If they play their cards right, conference attendees can get much more out of attending an event than just listening to the who’s who of this career field or that. At this year’s Defensive Cyber Operations Symposium, or DCOS, open ears can also lead to open opportunities. Not only do attendees get the chance to listen to experts, they can enhance careers by receiving continuing education units.
Currently, 21 continuing education sessions will be offered during the three-day symposium, hosted by AFCEA International. It takes place June 13-15 at the Baltimore Convention Center in Baltimore.
As the Defense Information Services Agency (DISA) knows, a network that complies with standards is not necessarily secure. DISA’s new evaluation program, the Command Cyber Operational Readiness Inspection (CCORI), is designed to go beyond standards. Its goal is to provide site commanders and federal agencies an understanding of mission operational risks.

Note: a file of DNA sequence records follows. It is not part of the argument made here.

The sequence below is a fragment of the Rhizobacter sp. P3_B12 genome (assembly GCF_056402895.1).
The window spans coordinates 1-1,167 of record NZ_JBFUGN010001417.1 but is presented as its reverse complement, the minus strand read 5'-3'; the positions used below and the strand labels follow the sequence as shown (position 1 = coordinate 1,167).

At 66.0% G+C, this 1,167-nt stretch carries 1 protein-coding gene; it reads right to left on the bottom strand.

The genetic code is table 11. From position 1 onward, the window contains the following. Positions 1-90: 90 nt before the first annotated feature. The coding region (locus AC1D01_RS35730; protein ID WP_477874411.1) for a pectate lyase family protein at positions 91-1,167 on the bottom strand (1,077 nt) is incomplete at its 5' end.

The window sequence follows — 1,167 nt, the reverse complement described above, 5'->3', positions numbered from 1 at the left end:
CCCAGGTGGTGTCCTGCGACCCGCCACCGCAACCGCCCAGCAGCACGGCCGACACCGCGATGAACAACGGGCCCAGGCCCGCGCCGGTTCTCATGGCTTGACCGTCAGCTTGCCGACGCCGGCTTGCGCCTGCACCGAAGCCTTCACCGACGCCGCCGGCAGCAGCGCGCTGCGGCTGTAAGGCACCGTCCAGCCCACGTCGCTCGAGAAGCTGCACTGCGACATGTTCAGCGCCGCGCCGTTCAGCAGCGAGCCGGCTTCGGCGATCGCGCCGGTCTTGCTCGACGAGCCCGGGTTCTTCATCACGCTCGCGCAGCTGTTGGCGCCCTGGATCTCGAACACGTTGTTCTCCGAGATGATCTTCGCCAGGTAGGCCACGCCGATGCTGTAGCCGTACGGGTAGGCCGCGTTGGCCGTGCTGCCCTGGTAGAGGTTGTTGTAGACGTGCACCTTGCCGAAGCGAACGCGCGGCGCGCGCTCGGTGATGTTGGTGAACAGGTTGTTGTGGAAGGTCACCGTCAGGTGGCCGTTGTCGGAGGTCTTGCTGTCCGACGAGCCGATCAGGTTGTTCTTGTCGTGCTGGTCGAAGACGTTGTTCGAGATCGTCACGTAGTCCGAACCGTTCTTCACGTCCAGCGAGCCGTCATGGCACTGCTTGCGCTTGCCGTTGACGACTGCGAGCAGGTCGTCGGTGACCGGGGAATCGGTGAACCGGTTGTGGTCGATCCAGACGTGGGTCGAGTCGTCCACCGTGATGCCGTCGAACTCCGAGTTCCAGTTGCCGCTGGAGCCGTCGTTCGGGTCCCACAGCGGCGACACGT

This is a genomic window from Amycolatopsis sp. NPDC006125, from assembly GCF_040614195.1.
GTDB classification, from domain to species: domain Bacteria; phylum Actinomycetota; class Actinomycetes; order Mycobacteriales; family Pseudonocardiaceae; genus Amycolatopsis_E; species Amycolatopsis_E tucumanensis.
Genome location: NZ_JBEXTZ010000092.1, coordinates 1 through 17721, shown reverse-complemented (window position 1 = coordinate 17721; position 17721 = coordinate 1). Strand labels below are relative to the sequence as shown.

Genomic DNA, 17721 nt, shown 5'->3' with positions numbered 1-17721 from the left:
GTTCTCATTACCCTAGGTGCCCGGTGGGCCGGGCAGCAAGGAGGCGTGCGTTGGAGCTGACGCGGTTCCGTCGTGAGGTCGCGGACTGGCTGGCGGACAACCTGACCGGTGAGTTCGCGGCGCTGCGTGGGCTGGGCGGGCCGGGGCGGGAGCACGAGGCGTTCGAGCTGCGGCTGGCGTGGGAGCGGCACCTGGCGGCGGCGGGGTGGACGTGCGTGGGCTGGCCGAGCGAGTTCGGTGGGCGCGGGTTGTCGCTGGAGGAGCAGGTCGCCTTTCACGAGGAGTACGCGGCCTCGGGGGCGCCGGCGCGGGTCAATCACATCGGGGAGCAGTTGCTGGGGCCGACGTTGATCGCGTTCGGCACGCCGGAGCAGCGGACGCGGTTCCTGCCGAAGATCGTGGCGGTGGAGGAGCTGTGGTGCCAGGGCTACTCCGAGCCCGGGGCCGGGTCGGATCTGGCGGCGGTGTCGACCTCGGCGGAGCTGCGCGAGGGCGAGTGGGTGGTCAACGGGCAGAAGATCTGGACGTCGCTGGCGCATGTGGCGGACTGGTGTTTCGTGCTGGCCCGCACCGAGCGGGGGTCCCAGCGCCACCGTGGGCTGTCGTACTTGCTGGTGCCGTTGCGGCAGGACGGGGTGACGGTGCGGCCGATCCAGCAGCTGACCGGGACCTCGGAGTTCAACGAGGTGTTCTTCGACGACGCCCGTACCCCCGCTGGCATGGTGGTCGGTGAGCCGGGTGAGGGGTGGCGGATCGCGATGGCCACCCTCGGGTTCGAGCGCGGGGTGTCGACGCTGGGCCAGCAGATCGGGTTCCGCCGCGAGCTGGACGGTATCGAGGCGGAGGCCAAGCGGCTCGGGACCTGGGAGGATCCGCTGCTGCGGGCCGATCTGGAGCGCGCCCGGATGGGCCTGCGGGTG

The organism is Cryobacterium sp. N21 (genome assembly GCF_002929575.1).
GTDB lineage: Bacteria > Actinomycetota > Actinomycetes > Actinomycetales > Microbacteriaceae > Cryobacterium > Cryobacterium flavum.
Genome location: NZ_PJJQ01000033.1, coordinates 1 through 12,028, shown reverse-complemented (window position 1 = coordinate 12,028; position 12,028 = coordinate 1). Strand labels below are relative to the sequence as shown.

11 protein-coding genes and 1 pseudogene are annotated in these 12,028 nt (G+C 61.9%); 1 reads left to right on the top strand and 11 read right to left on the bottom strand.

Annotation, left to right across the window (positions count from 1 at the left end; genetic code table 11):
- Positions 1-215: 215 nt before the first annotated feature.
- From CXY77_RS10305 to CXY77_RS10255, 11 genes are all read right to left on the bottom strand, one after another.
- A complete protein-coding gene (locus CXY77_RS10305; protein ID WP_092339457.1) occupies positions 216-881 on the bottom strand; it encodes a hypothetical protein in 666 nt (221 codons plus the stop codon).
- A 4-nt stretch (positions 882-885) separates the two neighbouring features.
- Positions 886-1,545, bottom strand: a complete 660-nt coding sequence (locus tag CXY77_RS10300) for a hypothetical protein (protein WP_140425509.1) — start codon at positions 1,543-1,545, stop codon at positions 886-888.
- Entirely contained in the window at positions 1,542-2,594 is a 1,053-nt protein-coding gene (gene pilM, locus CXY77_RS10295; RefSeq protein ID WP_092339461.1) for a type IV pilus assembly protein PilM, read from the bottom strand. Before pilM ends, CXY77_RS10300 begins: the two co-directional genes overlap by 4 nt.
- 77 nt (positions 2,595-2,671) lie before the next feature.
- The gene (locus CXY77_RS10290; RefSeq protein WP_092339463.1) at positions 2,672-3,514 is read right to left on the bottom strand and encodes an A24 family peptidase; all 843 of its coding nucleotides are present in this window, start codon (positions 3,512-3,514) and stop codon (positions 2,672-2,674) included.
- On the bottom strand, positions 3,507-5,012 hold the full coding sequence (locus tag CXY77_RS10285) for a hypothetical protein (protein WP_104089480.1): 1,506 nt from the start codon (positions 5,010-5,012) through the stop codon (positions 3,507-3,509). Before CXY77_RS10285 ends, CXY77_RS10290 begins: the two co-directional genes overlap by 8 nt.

The very qualities that define small businesses—agility, flexibility, inherent innovation—are driving the Defense Information Systems Agency to increase its efforts to bring their capabilities under the big tent of defense network services.
With the agency, known as DISA, tasked with providing warfighters and decision makers with the best in information technology, it must incorporate capabilities faster than is possible through normal acquisition processes involving large contractors. Ongoing efforts such as regular outreach and prime contract set-asides are being supplanted with new segmented contracts and drives to bring in nontraditional firms.